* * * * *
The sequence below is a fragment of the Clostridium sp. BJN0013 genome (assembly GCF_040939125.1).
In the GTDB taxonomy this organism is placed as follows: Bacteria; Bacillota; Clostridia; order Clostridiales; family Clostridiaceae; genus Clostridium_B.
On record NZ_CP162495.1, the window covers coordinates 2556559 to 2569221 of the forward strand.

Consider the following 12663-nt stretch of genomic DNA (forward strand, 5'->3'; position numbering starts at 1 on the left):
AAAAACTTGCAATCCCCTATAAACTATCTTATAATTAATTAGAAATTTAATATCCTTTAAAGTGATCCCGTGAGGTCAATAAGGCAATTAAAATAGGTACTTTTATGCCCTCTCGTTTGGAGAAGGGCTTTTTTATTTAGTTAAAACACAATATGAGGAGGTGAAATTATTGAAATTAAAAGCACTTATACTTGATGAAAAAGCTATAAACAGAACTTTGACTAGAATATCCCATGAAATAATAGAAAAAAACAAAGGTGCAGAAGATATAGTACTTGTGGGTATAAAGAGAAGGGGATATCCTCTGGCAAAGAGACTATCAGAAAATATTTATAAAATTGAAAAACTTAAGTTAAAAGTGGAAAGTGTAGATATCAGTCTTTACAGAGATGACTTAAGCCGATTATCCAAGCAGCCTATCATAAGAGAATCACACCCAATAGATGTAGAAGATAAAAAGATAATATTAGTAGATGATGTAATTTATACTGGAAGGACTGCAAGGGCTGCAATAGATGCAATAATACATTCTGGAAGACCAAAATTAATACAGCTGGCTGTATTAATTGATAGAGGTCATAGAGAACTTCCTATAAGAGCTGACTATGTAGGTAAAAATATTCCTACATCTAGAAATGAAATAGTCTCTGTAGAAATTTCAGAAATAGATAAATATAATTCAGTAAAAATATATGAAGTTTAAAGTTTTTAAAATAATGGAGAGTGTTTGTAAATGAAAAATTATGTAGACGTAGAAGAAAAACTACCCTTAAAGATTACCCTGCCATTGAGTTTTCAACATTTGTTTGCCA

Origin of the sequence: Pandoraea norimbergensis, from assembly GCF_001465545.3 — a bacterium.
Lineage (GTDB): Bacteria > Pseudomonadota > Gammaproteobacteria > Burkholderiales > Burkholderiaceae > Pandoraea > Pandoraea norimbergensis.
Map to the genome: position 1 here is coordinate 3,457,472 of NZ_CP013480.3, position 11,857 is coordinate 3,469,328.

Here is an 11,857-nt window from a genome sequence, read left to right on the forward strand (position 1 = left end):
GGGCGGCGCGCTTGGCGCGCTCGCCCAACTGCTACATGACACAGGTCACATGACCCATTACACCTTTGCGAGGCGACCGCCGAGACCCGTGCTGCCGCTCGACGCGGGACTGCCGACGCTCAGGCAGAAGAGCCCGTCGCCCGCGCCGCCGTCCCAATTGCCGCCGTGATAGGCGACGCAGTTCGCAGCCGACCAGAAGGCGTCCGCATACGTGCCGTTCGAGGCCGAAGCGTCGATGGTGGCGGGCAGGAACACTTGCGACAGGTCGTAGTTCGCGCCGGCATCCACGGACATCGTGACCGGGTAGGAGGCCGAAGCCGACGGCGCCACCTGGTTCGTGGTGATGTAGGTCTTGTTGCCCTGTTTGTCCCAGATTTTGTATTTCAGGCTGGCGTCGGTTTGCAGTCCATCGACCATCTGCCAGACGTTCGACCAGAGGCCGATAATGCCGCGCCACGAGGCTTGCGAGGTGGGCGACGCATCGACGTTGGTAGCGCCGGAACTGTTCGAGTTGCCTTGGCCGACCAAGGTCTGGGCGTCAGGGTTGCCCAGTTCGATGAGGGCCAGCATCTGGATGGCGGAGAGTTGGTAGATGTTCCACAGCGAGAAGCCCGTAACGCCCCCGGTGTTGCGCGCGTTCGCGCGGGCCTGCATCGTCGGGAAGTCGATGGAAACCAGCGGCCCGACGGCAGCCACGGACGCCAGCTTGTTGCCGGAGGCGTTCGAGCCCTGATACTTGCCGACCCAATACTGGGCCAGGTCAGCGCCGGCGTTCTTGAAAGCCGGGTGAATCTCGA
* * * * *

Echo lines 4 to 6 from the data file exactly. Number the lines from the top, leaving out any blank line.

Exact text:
Consider the following 12663-nt stretch of genomic DNA (forward strand, 5'->3'; position numbering starts at 1 on the left):
AAAAACTTGCAATCCCCTATAAACTATCTTATAATTAATTAGAAATTTAATATCCTTTAAAGTGATCCCGTGAGGTCAATAAGGCAATTAAAATAGGTACTTTTATGCCCTCTCGTTTGGAGAAGGGCTTTTTTATTTAGTTAAAACACAATATGAGGAGGTGAAATTATTGAAATTAAAAGCACTTATACTTGATGAAAAAGCTATAAACAGAACTTTGACTAGAATATCCCATGAAATAATAGAAAAAAACAAAGGTGCAGAAGATATAGTACTTGTGGGTATAAAGAGAAGGGGATATCCTCTGGCAAAGAGACTATCAGAAAATATTTATAAAATTGAAAAACTTAAGTTAAAAGTGGAAAGTGTAGATATCAGTCTTTACAGAGATGACTTAAGCCGATTATCCAAGCAGCCTATCATAAGAGAATCACACCCAATAGATGTAGAAGATAAAAAGATAATATTAGTAGATGATGTAATTTATACTGGAAGGACTGCAAGGGCTGCAATAGATGCAATAATACATTCTGGAAGACCAAAATTAATACAGCTGGCTGTATTAATTGATAGAGGTCATAGAGAACTTCCTATAAGAGCTGACTATGTAGGTAAAAATATTCCTACATCTAGAAATGAAATAGTCTCTGTAGAAATTTCAGAAATAGATAAATATAATTCAGTAAAAATATATGAAGTTTAAAGTTTTTAAAATAATGGAGAGTGTTTGTAAATGAAAAATTATGTAGACGTAGAAGAAAAACTACCCTTAAAGATTACCCTGCCATTGAGTTTTCAACATTTGTTTGCCA

Origin of the sequence: Pandoraea norimbergensis, from assembly GCF_001465545.3 — a bacterium.